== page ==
New review today for Rest Stop Brochures for the Not-So-Distant Future by Caitlin Cass. That’s probably it for reviews this week, but keep those comics coming. I’m hoping to make this a more regular thing for a month or so before work takes over again…
Rest Stop Brochures for the Not-So-Distant Future
Hey look everybody, it’s basically four new comics from Caitlin on one convenient package! Yes, I’m only showing the cover for two of them here, but that’s because I’m sneaky. This is a set of four faux rest stop brochures bundled together, each covering a different topic. There’s Digital Red Tape, where people sign up to be forced to fill out forms and complete busy work to use their phones, which leads to less usage of their phones and a way to gradually reclaim their lives. Next up is Rainbow Boat Tours, where the nicest possible spin is put on a boat tour that takes you through waters that are clogged with floating plastic garbage. Drone Eyes shows you the wonders of experiencing different parts of the world through a drone; these stations are set up at rest stops to help you forget about how much time is still left on your actual journey. Finally there’s The Forum, a place where you can say whatever terrible or objectionable thing that you’d like, and the hand picked audience will still cheer and give you validation. Sure, it’s bleak at times, but these are still some darkly hilarious comics. And if you can’t laugh at times like these… well, that’s probably healthy. Still, you should at least try to laugh.
Oof, sorry about that, work has been crazy lately. You may have read about it if you follow political news at all; I work in one of THOSE Ohio counties. Anyway, new review today for Ask a Cat #9 by Charles Brubaker.
Ask a Cat #9
You know, I’m starting to get the sense that there are only so many things you could plausibly ask a cat. Not that I want to start this off by ragging on Charles; if you’ve been enjoying his work up until now you’re going to like this one just fine. It’s just, well… “how do you save on travel?” isn’t something I’ve ever considered asking a cat. Maybe I should accept that this series has become a way for him to answer odd questions without getting too caught up on the “cat” aspect of it. Yep, apparently you’ve caught me in a pedantic kind of mood today. Questions that are asked of cats this time around include whether or not they wear Halloween costumes, their favorite supernatural being (this one was interesting, as it dealt with a ghost cat), how to get rid of a headache, if the cat has a life’s goal, do they always land on their feet, and how to stop sweating so much. Overall there were some funny bits and some less funny bits, and since I’m in such a pedantic mood I feel compelled that there were a few typos, which is rare with Charles. But the man certainly has a prolific work ethic, so check out his website to see the ridiculous amount of comics he’s produced over the last few years.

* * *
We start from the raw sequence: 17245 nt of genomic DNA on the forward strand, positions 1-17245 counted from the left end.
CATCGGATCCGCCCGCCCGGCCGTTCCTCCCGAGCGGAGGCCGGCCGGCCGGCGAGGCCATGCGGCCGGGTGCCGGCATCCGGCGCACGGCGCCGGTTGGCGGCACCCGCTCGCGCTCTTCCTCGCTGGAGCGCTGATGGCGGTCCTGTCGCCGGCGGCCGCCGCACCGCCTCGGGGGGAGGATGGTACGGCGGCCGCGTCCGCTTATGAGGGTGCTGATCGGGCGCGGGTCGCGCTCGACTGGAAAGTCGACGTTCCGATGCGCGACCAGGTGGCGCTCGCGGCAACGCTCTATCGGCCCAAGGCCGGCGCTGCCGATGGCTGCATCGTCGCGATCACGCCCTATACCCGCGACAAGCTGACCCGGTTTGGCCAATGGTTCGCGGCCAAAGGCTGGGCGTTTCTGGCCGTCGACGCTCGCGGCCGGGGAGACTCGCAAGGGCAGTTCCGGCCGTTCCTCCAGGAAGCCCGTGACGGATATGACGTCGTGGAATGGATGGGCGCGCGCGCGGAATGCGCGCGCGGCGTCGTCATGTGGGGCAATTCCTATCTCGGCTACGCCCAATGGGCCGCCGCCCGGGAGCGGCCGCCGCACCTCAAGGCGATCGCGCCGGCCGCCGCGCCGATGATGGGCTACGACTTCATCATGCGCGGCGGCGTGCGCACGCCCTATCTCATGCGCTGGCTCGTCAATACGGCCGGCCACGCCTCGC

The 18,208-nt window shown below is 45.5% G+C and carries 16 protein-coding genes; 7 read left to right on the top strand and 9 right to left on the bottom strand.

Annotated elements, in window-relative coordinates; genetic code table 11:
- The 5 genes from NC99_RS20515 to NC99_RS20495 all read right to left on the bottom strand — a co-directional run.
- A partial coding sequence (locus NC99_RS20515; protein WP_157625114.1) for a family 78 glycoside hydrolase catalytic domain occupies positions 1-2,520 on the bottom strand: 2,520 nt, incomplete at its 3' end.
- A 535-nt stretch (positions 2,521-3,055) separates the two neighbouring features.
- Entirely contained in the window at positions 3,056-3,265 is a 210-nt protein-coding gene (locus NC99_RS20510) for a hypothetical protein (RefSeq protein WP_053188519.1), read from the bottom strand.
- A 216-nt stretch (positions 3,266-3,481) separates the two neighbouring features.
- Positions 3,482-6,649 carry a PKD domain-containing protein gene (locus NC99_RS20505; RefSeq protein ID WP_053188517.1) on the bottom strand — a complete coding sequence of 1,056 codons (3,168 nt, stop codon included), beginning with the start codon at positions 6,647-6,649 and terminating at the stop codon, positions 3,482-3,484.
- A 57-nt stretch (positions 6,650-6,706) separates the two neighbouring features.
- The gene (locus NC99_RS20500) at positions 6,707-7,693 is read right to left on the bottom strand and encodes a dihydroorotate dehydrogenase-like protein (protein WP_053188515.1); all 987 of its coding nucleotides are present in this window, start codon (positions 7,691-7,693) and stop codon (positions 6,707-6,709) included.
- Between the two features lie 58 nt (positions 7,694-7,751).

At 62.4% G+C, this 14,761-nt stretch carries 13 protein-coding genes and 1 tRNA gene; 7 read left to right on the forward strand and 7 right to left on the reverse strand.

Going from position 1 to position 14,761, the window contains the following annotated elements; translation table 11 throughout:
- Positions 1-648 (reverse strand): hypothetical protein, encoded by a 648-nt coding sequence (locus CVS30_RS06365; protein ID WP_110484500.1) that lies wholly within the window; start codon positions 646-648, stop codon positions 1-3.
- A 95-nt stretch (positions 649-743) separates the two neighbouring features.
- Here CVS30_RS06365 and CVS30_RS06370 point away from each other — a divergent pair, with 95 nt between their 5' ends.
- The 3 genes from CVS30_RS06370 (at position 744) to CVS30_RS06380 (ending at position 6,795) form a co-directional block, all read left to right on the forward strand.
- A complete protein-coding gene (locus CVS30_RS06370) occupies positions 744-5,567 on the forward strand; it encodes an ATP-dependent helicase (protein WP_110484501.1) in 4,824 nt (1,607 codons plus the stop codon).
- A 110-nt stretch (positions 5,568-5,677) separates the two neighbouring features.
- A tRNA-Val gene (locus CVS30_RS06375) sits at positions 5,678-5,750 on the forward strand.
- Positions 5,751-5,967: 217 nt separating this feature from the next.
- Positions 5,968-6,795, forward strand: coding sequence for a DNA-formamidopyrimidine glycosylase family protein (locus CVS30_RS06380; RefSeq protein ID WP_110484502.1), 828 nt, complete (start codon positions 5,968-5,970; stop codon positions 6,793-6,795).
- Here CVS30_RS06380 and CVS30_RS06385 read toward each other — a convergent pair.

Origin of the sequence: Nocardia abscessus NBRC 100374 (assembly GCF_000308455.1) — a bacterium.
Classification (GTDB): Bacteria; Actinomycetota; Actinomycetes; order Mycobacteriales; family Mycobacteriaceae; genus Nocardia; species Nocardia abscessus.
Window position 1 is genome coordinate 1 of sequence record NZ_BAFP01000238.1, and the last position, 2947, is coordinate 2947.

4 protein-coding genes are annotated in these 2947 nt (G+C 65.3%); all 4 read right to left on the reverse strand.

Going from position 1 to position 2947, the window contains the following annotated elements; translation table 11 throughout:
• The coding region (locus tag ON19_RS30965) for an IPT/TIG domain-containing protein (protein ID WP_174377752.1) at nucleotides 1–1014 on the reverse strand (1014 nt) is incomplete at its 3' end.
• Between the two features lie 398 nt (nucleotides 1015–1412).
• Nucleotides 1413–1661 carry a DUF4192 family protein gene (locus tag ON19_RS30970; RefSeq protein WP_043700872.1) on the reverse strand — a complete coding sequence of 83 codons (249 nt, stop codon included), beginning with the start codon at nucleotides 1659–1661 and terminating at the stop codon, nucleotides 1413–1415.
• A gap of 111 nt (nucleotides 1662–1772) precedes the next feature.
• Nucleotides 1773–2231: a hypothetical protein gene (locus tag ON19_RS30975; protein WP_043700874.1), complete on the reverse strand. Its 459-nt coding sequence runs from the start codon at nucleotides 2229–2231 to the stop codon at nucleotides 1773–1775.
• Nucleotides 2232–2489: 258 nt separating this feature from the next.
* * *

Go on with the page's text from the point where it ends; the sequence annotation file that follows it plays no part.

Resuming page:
Yep, still chairless over here, so still only sporadic reviewing. New review today for Concerted Efforts by Mohar Kalra, and once again I’ll try to get another crouching review or two up during the week.
Sometimes I receive books from people who say they’re just starting out in comics, and in those cases I really try to put my professional reviewer’s hat on (whatever that means), to get ready to get picky about little errors or basic things that the artist could do to improve. When I do this I try to make it clear that despite the number of comics I’ve read in my life, I’m still just some guy, and the opinion of people like me should never dissuade anybody from making comics. That being said… this comic was pretty great. The pacing, the story, the interplay of sound effects with the action, I don’t have a negative thing to say about any of it. I guess I wish he would have put up a link on his website where people could buy a physical copy of this comic, but maybe that’s just me showing my age, as he has it up for free if you’re curious. This is the story of Mohar going to his first concert (I learned this for sure on his website). First he has to motivate himself to attend, as going to any concert is a big hassle. Once he gets there he’s supposed to meet up with a friend, but his friend got there early and had made his way to the front. Mohar, however, as you can see from the sample image, had quite a journey ahead of him to meet his friend. I loved the descriptions of the different sections of the crowd (familiar to anybody who’s been to a big show), the wise old concert-goer who offered to help, the rage when people realized he wasn’t dancing… lots of great little touches in here. Overall I’d recommend this book to anybody who’s ever had to navigate a big concert crown. As far as any practical advice I might have? Keep doing what you’re doing, try to get in some diverse life experiences so you have interesting stories to tell, and you’ll be just fine.